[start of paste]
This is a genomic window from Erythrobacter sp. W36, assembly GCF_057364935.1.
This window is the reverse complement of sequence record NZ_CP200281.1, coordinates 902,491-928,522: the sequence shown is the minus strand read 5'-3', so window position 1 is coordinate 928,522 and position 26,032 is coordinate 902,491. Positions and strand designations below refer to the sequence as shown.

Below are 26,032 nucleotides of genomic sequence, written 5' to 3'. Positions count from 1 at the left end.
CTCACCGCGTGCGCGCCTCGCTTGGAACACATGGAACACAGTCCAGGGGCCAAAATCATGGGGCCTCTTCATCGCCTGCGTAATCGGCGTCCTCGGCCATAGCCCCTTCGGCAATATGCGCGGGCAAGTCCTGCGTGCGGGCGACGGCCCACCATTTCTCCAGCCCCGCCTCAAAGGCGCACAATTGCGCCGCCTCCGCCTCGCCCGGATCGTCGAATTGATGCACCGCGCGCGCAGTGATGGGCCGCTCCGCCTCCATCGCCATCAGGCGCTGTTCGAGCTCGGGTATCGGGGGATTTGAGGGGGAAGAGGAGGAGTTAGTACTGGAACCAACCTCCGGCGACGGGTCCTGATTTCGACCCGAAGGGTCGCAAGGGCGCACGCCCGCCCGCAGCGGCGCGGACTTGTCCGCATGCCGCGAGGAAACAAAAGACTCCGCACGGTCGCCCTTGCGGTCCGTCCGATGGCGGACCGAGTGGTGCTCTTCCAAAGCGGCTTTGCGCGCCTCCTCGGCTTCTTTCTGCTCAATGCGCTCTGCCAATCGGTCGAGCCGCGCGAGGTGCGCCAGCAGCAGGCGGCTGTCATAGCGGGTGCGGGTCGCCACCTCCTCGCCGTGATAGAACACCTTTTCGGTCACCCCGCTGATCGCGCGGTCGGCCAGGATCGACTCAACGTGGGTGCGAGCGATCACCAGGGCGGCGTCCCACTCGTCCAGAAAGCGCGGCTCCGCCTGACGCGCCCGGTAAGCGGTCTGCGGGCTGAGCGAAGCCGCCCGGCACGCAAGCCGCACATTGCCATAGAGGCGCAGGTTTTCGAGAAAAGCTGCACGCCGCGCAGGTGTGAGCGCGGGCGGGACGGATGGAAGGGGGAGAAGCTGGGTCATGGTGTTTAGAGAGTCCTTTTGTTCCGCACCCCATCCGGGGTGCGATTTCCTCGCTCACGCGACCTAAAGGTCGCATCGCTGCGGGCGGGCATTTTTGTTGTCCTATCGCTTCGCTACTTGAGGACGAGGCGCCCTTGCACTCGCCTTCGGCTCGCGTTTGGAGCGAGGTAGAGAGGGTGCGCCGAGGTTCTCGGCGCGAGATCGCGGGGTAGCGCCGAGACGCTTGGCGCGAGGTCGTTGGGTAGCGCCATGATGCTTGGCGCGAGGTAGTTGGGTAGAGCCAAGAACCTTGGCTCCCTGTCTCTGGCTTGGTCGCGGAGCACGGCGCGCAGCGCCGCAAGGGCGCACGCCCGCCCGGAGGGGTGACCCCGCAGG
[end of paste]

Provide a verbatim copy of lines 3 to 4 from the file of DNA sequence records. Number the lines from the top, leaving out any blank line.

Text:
Below are 26,032 nucleotides of genomic sequence, written 5' to 3'. Positions count from 1 at the left end.
CTCACCGCGTGCGCGCCTCGCTTGGAACACATGGAACACAGTCCAGGGGCCAAAATCATGGGGCCTCTTCATCGCCTGCGTAATCGGCGTCCTCGGCCATAGCCCCTTCGGCAATATGCGCGGGCAAGTCCTGCGTGCGGGCGACGGCCCACCATTTCTCCAGCCCCGCCTCAAAGGCGCACAATTGCGCCGCCTCCGCCTCGCCCGGATCGTCGAATTGATGCACCGCGCGCGCAGTGATGGGCCGCTCCGCCTCCATCGCCATCAGGCGCTGTTCGAGCTCGGGTATCGGGGGATTTGAGGGGGAAGAGGAGGAGTTAGTACTGGAACCAACCTCCGGCGACGGGTCCTGATTTCGACCCGAAGGGTCGCAAGGGCGCACGCCCGCCCGCAGCGGCGCGGACTTGTCCGCATGCCGCGAGGAAACAAAAGACTCCGCACGGTCGCCCTTGCGGTCCGTCCGATGGCGGACCGAGTGGTGCTCTTCCAAAGCGGCTTTGCGCGCCTCCTCGGCTTCTTTCTGCTCAATGCGCTCTGCCAATCGGTCGAGCCGCGCGAGGTGCGCCAGCAGCAGGCGGCTGTCATAGCGGGTGCGGGTCGCCACCTCCTCGCCGTGATAGAACACCTTTTCGGTCACCCCGCTGATCGCGCGGTCGGCCAGGATCGACTCAACGTGGGTGCGAGCGATCACCAGGGCGGCGTCCCACTCGTCCAGAAAGCGCGGCTCCGCCTGACGCGCCCGGTAAGCGGTCTGCGGGCTGAGCGAAGCCGCCCGGCACGCAAGCCGCACATTGCCATAGAGGCGCAGGTTTTCGAGAAAAGCTGCACGCCGCGCAGGTGTGAGCGCGGGCGGGACGGATGGAAGGGGGAGAAGCTGGGTCATGGTGTTTAGAGAGTCCTTTTGTTCCGCACCCCATCCGGGGTGCGATTTCCTCGCTCACGCGACCTAAAGGTCGCATCGCTGCGGGCGGGCATTTTTGTTGTCCTATCGCTTCGCTACTTGAGGACGAGGCGCCCTTGCACTCGCCTTCGGCTCGCGTTTGGAGCGAGGTAGAGAGGGTGCGCCGAGGTTCTCGGCGCGAGATCGCGGGGTAGCGCCGAGACGCTTGGCGCGAGGTCGTTGGGTAGCGCCATGATGCTTGGCGCGAGGTAGTTGGGTAGAGCCAAGAACCTTGGCTCCCTGTCTCTGGCTTGGTCGCGGAGCACGGCGCGCAGCGCCGCAAGGGCGCACGCCCGCCCGGAGGGGTGACCCCGCAGG